African - Ayittey Chpt7 Pt 1.docx

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Department
Political Science
Course
Political Science 3205F/G
Professor
Richard Vande Wetering
Semester
Winter

Description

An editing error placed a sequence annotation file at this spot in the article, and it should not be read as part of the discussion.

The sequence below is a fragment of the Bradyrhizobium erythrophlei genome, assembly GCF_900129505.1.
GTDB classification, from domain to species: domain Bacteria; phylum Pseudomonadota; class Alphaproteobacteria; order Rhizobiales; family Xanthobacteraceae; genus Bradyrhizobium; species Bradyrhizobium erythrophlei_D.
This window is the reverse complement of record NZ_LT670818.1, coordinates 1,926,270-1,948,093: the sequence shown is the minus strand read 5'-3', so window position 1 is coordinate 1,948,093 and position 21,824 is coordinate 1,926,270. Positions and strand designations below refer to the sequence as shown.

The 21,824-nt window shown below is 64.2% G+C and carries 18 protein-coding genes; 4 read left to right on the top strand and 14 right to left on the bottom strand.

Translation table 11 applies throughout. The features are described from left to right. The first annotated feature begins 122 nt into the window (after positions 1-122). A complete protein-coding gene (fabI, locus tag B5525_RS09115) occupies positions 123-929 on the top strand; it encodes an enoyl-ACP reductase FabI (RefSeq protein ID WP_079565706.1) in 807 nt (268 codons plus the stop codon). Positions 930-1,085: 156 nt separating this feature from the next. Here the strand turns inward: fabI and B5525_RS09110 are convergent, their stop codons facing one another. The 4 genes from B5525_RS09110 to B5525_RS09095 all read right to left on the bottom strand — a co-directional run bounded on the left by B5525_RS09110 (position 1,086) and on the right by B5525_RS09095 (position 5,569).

THE SECOND GENERATION PROBLEMS  Is that no substantial famine has ever occurred in a country with a democratic form of government and relatively free press INTRODUCTION  To recap, state controls created commodity shortages while inefficient and unprofitable state enterprises – failed to deliver the goods  Second generation problems – for example a good or agricultural crises was produced when African agriculture – started its decline  Most African governments acknowledged the importance of agriculture  Inadequate supply situations coupled with soaring government expenditures financed by printing money, resulted in inflation in many African countries  Anything that discourages savings has a negative impact on investment  To compensate for low domestic savings, African governments borrowed feverishly from abroad  Distributions of controlled commodities in shortage find that they can exploit the situation by extracting rent and pocketing bribes  Resentment steadily builds in those excluded from the spoils of power – people may simply pack up and vote with their feet, becoming economic refugees  Political instability engenders economic instability and insecurity – unable to generate sufficient revenue domestically, the African government becomes more and more dependent on foreign charity  National sovereignty is surrendered when government budgets must be approved by Washington, London or Paris  Bribery and corruption become more brazen as the cost of living raises and economic hardships become more severe  The military has the weapons advantage but not the numbers advantage, which explains why virtually all of Africa’s civil wars start from the countryside, where the military is stretched thin geographically and does not have the numbers to put down a revel insurgency  Military regimes have proliferated in Africa AFRICAS AGRICULTURAL CRISES  In the new century, hunger remains a persistent problem in Africa  25 million Africans required emergency food aid, 200 million Africans suffer from chronic hunger  Although total output has been growing this growth has barely kept pace with Africa’s increasing population  Countries once self sufficient in food production, now face sharp escalations in food import bills  Performance of Africa’s economic sectors except for mining and other extractive industries has been weak  No sub-saharan African country has been able to achieve food self sufficiency THE CAUSES OF AFRICA’S FOOD CRISES  Africa’s agricultural crises have been attributed to a host of factors, both internal and external. Among them are: protectionist policies of the rich countries, drought, poor soils the use of backward and primitive technology and increased competition from cash crops  Export production has, in fact, declined in tandem with the decline in the production of food crops  Nor do hostile world market conditions offer any credible explanatory power  A combination of vicious internal factors: civil wars, state interventionism and wrongheaded policies  The primary responsibility for choosing between bad and good projects rested with African leaders and elites  After independence, many African leaders adopted socialism as their guiding ideology and applied the same ideology o agriculture OTHER AFRICAN COUNTRIES  Agricultural research in Africa has generally dwindled due to underfunding  The war merely exacerbated the effects of disastrous policies of statism  The basis of villagization concept was to concentrate the peasantry in administratively and politically accessible units in order to implement a number of programs and measures aimed at raising the productivity of labour in household agriculture REASONS FOR THE FAILURE OF AFRICA’S AGRICULTURE  NEPAD the reasons for Africa’s agricultural stagnation are: continuing dependence on uncertain rainfall  Mechanized agriculture was seen as a sign of progress, and African leaders who pursued mechanization did so with total disregard for experience and rationality  Black Africa is not yet ready for large scale mechanization of agriculture  The second general reason for the failure was collective agriculture was the socialist ideology itself  The third and perhaps most important reason for the failure of collective agriculture was the neglect and downright denigration of peasant traditional farmers  African peasants are capable farmers – African states provide little incentive to grow more food  Too many agricultural projects crafted by the elites failed in Africa because they did not fit into Africa’s unique sociocultural environment  The use of food aid as an inventive to farmers to participate in community development has distorted their conception of value  Many African countries it is one of the traditional roles of a chief to play and active role in the village communities development  Property belonging to the chief is generally regarded as sacred since it forms part of ancestral wealth. This should not be confused with socialized or collectivized agriculture since the element of coercion would be missing. A peasant cannot be forced to work on a chief’s farm GHANA’S EXPERIENCE WITH PRICE CONTROLS  But price controls create more problems than they solve  Food production is the backbone of peasant economic activity. Therefore price controls on food have the potential of wreaking far more economic and social change  African chiefs do not fix prices. Bargaining over prices has always been the rule in all village markets  When farmers switch production from a commodity whose price is controlled to one that is not, the result is shortages of the controlled commodity due to reduced supply  It cost the government a substantial amount of resources to employ all these people to enforce price controls – an activity that did not result in even one extra tuber of yam being produced . The controls exacerbated the shortage situation  Fifty percent of food prices in the urban areas are made up of transportation costs  Zimbabwean farmers sold their grain across the border to brokers in south Africa who in turn